who all are there. Lead investors are sending their address books to any celebrities they know to get into deals. Bankers are sometimes brainwashed to add to transactions through their wealth management weapons. Hedge funds, which buy early on empty-check listings, are lobbying to get a high-profile name, so it gets cut off from the noise. (Bankers speculate that Super Bowl MVP Tom Brady will be the ultimate celebrity SPAC partner of the moment.)
Many bankers, we should note, are disappointed with the celeb inflow, worried that it is a sign of excess that could stain SPAC when the bubble bursts. (Recall the star-backed frenzy around “Initial coin offering“Joe was attracted to the investigation a few years ago by the SEC,” said one banker. “It’s like reality television and low-grade finance.”
In other SPAC news: Bernard Arnault, Billionaire president of LVMH, is listing an SPAC in Amsterdam to target a deal in Europe’s financial services sector; Li cycle, A company that recycled lithium-ion batteries, is reportedly merging with SPAC in a $ 1.7 billion deal; And venture capital firms Khosla Ventures Three SPACs filed for a day to raise a combined $ 1.2 billion.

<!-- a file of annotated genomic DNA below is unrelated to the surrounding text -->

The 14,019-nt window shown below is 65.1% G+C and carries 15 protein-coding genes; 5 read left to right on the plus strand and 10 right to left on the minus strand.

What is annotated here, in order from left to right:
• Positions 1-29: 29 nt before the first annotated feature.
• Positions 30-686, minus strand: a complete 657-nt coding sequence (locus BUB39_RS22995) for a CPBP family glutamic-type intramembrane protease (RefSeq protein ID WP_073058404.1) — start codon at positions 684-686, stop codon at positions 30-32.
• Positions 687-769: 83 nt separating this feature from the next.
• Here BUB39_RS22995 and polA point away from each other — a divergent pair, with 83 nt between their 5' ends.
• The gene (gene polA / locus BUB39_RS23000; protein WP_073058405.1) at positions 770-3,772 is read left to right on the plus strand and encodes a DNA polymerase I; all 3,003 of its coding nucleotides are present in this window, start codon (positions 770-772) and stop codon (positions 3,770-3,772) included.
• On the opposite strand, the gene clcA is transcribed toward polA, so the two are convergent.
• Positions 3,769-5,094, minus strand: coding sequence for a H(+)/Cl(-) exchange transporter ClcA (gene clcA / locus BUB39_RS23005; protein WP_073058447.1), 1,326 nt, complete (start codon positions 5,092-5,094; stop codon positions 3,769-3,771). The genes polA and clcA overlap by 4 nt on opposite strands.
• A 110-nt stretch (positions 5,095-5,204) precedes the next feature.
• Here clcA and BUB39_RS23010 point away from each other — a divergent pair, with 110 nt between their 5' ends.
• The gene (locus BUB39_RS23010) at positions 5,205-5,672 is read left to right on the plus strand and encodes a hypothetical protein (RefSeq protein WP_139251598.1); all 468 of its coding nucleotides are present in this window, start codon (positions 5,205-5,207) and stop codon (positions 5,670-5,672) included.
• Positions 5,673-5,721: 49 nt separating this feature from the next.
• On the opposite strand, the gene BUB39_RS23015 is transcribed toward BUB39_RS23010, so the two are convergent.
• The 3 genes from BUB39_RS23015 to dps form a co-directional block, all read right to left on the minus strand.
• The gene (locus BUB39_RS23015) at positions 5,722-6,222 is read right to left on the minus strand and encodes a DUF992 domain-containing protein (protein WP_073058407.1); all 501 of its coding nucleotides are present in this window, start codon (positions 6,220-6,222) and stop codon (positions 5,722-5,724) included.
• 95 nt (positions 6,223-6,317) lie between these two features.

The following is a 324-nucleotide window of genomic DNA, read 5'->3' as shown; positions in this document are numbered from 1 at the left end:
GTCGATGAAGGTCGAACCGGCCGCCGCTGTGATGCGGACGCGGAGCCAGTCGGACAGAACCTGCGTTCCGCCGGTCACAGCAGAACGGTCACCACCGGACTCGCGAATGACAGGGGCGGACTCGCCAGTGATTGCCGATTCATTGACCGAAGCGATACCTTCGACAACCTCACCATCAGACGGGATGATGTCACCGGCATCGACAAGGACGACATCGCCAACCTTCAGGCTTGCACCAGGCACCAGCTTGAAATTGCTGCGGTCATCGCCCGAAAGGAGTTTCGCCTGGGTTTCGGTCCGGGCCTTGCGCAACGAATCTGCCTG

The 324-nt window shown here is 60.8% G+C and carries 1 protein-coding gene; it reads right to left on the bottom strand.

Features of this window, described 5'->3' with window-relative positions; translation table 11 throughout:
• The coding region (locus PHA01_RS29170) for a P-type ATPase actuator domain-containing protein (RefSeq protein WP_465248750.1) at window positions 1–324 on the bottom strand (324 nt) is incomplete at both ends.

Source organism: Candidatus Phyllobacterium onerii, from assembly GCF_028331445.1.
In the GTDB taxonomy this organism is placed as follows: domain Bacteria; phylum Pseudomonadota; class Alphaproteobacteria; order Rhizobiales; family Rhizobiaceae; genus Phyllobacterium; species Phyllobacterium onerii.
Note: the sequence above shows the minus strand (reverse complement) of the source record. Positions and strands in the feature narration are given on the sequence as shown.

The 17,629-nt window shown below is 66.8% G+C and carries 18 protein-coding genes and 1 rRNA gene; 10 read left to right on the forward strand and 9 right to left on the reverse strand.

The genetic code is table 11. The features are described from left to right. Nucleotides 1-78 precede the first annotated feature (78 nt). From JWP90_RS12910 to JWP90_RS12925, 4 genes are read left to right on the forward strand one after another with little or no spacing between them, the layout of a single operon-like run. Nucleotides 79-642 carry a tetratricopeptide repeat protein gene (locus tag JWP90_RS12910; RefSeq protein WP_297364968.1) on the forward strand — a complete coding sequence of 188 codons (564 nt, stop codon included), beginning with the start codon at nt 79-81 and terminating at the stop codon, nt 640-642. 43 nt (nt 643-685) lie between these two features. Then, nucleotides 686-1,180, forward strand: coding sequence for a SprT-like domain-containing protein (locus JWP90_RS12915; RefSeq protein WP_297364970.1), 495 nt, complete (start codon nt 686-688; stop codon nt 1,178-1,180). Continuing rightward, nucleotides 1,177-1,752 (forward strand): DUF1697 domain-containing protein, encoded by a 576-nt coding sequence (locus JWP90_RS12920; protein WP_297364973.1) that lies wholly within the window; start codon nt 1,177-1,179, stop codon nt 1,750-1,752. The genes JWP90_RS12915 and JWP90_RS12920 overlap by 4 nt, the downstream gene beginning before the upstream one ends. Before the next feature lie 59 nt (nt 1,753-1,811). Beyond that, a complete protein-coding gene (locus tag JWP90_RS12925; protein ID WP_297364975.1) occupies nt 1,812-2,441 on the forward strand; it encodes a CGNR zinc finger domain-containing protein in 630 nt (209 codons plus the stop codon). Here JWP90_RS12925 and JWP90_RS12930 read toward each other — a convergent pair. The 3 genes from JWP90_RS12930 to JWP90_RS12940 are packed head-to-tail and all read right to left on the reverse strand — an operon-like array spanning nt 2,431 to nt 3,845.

Vivendi plans to include its Universal Music Group division by the end of the year into a publicly traded company on the Euronext Exchange. ()Hollywood reporter)
The South Korean e-commerce giant, Kuppang, applied to go public in the US and raised billions. ()Bloomberg)
European banks are finally using the epidemic to clean up their businesses. ()WSJ)
Politics and policy
The White House and the Fed are more concerned about doing little than the effects the economy can have on inflation. ()NYT)
Brian Desse, head of the National Economic Council, has received praise for his efforts to win support for the White House’s stimulus plan – and criticism for not doing enough. ()Political trickster)
Biden Presidential Campaign’s Donors Plum Ambassador is expecting an appointment, but many are getting cold shoulder. ()Vapo)
Clubhouse is an audio social network Suddenly removed And the classic Silicon Valley faces growing pains. Meanwhile, questions are being raised about Data privacy of Chinese users. (NYT, Stanford Internet Observatory)
The government’s conflicting lawsuits against Big Tech companies have opened the door for a host of private litigation from people like the operator of a small sweepstake website. ()NYT)
Automakers, governments and investors are investing money in the race to develop electric car batteries. ()NYT)
The best of the rest
Top business schools such as Harvard, Wharton and Stanford have dropped this year’s MBA ranking, temporarily shaking off too many lists. ()WSJ)
Billionaire Alibaba co-founder Joe Tsai was reprimanded when he tried to finance a bubble for the Ivy League lacrosse, pressuring schools to resume college sports. ()WSJ)
White House officials allegedly told Vice President Kamala Harris’s niece to stop using her aunt’s likeness on her brand merchandise. ()La times)